DUP minister Gordon Lyons breached ministerial code by ordering halt to work on inspection posts
GORDON Lyons breached Stormont's ministerial code when he took last Friday's unilateral decision to halt work on permanent inspection posts at the north's ports.
The attorney general is understood to have confirmed that the DUP minister should have consulted with his executive colleagues before making the announcement.
Under the ministerial code, policy that is deemed cross-cutting and controversial should be presented to the executive for consideration beforehand.
When ministers met yesterday Mr Lyons was asked to bring a paper on his proposal to the executive, which is due to meet again tomorrow, as well as spell out what action he had actually taken.
The agriculture minister later told the assembly that checks on goods at ports were continuing, while his department last night failed to respond to a query from The Irish News which sought to establish what work had already been undertaken and what Mr Lyons had in reality halted.
He defended Friday's decision in the assembly chamber and listed a series of problems that he said had arisen since the protocol was implemented at the beginning of the year, including additional bureaucracy, a reduction in consumer choice, and problems bringing guide dogs across the Irish Sea.
Mr Lyons said the Irish Sea border had created "fundamental concerns and challenges".
"It is so, so important that we get an alternative to the protocol," he said.
"No amount of tinkering with it is going to make it work - it needs to go."
Deputy First Minister Michelle O'Neill insisted Mr Lyons required executive approval and said he had made no formal proposal to fellow ministers.
"The executive's position remains that it's our duty to implement the protocol, it's clear that any move to change that position would require an executive decision," she said.
"The agriculture minister has yet to bring a proposal to the executive to change the status quo and if he does so then clearly we will engage in that.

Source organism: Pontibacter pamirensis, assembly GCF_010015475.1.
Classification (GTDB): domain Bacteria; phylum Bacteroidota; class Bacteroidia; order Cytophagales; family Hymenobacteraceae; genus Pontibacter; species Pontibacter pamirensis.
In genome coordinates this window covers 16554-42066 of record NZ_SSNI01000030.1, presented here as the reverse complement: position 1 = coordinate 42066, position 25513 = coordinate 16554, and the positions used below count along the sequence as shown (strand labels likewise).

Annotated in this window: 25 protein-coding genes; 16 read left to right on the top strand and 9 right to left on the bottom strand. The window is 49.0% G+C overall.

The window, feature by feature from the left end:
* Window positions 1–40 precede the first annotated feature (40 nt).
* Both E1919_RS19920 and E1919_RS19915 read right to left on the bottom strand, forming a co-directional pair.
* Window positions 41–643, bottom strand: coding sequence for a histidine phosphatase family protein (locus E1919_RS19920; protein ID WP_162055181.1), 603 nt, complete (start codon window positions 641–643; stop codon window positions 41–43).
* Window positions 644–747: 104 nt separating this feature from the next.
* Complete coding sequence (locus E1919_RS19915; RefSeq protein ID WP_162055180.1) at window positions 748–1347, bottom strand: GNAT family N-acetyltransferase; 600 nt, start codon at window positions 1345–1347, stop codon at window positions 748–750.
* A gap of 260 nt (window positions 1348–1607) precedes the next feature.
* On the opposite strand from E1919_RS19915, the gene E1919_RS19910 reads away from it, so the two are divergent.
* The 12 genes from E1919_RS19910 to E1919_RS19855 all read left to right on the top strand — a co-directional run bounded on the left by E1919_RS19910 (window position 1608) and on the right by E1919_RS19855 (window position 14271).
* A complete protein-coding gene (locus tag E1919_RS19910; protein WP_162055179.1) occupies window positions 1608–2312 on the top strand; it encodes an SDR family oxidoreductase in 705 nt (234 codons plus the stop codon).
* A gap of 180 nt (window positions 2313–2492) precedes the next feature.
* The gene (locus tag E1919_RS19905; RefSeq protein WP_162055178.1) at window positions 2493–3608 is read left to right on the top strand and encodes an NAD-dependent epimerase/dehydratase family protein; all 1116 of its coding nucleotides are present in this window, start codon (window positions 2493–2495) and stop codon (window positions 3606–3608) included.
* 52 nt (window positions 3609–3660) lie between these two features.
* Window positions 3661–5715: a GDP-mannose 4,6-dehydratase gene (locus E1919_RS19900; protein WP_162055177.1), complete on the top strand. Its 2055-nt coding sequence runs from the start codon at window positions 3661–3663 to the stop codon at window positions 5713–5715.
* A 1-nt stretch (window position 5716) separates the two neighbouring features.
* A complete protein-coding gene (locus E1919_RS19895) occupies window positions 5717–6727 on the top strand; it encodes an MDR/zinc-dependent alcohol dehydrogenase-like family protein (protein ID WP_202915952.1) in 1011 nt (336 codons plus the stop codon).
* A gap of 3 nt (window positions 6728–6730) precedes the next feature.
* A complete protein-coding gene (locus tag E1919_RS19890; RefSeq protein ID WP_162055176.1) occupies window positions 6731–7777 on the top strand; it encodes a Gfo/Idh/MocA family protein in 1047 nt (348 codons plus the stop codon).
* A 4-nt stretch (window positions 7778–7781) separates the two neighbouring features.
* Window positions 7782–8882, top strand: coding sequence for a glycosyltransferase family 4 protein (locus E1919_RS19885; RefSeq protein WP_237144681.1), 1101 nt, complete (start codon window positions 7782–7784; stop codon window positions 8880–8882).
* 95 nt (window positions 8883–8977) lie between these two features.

The Sinn Féin deputy leader said it was her understanding that beyond Mr Lyons' instruction nothing had changed operationally at the ports.
But First Minister Arlene Foster insisted her colleague's decision could only be overturned by a court.
Mrs Foster rejected the suggestion that Mr Lyons could be overruled by the wider Stormont executive.
"Gordon has taken the decision based on evidence and law that he has looked at and the decision still stands until it is overturned by a court," she said.
"I know that others take contrary views in relation to that, but that has been the position when other decisions have been taken by ministers in the past which have had to be taken to court and given the determination there.
SDLP MLA Matthew O'Toole said Mr Lyons' decision was "reckless, pointless and wrong but it is also on unsafe legal ground".
"Every member of the executive has a legal responsibility to implement the protocol, whether they choose to admit it or not," he said.
"The DUP has chosen to be dishonest with people, they have chosen to pretend that they can rip up the protocol and do whatever they want – that is wrong."
Alliance deputy leader Stephen Farry said any decision needed to be taken by the executive collectively.
"Any solo run would be a breach of international responsibilities, and while also being significant and cross-cutting," he said.